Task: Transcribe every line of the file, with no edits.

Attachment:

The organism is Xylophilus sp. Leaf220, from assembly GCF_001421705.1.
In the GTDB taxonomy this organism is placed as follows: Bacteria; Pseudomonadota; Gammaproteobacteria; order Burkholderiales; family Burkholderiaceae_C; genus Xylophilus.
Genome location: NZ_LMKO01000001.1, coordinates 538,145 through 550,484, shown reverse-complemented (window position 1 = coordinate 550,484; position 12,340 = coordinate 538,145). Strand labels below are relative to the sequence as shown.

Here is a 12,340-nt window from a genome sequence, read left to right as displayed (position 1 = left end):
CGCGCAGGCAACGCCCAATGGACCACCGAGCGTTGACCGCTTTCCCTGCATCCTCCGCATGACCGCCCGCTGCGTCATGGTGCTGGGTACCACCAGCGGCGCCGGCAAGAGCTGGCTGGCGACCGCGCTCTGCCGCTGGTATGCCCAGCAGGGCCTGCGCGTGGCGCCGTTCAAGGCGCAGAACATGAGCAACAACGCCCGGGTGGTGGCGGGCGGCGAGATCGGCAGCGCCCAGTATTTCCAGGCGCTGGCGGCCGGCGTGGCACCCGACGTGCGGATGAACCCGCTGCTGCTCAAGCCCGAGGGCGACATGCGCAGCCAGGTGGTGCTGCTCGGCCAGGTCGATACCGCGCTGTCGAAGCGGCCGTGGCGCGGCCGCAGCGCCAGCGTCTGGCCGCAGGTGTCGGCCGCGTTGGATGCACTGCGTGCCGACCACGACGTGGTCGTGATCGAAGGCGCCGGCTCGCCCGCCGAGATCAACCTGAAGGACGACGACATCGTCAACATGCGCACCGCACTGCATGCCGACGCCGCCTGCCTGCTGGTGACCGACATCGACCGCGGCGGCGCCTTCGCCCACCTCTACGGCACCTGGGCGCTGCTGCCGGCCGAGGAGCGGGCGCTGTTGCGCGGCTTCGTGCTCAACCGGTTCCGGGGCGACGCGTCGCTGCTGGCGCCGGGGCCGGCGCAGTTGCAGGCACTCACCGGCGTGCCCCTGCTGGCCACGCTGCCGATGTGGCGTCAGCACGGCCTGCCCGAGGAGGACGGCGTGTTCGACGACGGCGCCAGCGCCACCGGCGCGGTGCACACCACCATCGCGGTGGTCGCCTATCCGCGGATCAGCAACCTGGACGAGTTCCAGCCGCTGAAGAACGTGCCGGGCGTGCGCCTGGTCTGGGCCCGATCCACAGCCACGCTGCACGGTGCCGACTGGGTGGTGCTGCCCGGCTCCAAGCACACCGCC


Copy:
The organism is Xylophilus sp. Leaf220, from assembly GCF_001421705.1.
In the GTDB taxonomy this organism is placed as follows: Bacteria; Pseudomonadota; Gammaproteobacteria; order Burkholderiales; family Burkholderiaceae_C; genus Xylophilus.
Genome location: NZ_LMKO01000001.1, coordinates 538,145 through 550,484, shown reverse-complemented (window position 1 = coordinate 550,484; position 12,340 = coordinate 538,145). Strand labels below are relative to the sequence as shown.

Here is a 12,340-nt window from a genome sequence, read left to right as displayed (position 1 = left end):
CGCGCAGGCAACGCCCAATGGACCACCGAGCGTTGACCGCTTTCCCTGCATCCTCCGCATGACCGCCCGCTGCGTCATGGTGCTGGGTACCACCAGCGGCGCCGGCAAGAGCTGGCTGGCGACCGCGCTCTGCCGCTGGTATGCCCAGCAGGGCCTGCGCGTGGCGCCGTTCAAGGCGCAGAACATGAGCAACAACGCCCGGGTGGTGGCGGGCGGCGAGATCGGCAGCGCCCAGTATTTCCAGGCGCTGGCGGCCGGCGTGGCACCCGACGTGCGGATGAACCCGCTGCTGCTCAAGCCCGAGGGCGACATGCGCAGCCAGGTGGTGCTGCTCGGCCAGGTCGATACCGCGCTGTCGAAGCGGCCGTGGCGCGGCCGCAGCGCCAGCGTCTGGCCGCAGGTGTCGGCCGCGTTGGATGCACTGCGTGCCGACCACGACGTGGTCGTGATCGAAGGCGCCGGCTCGCCCGCCGAGATCAACCTGAAGGACGACGACATCGTCAACATGCGCACCGCACTGCATGCCGACGCCGCCTGCCTGCTGGTGACCGACATCGACCGCGGCGGCGCCTTCGCCCACCTCTACGGCACCTGGGCGCTGCTGCCGGCCGAGGAGCGGGCGCTGTTGCGCGGCTTCGTGCTCAACCGGTTCCGGGGCGACGCGTCGCTGCTGGCGCCGGGGCCGGCGCAGTTGCAGGCACTCACCGGCGTGCCCCTGCTGGCCACGCTGCCGATGTGGCGTCAGCACGGCCTGCCCGAGGAGGACGGCGTGTTCGACGACGGCGCCAGCGCCACCGGCGCGGTGCACACCACCATCGCGGTGGTCGCCTATCCGCGGATCAGCAACCTGGACGAGTTCCAGCCGCTGAAGAACGTGCCGGGCGTGCGCCTGGTCTGGGCCCGATCCACAGCCACGCTGCACGGTGCCGACTGGGTGGTGCTGCCCGGCTCCAAGCACACCGCC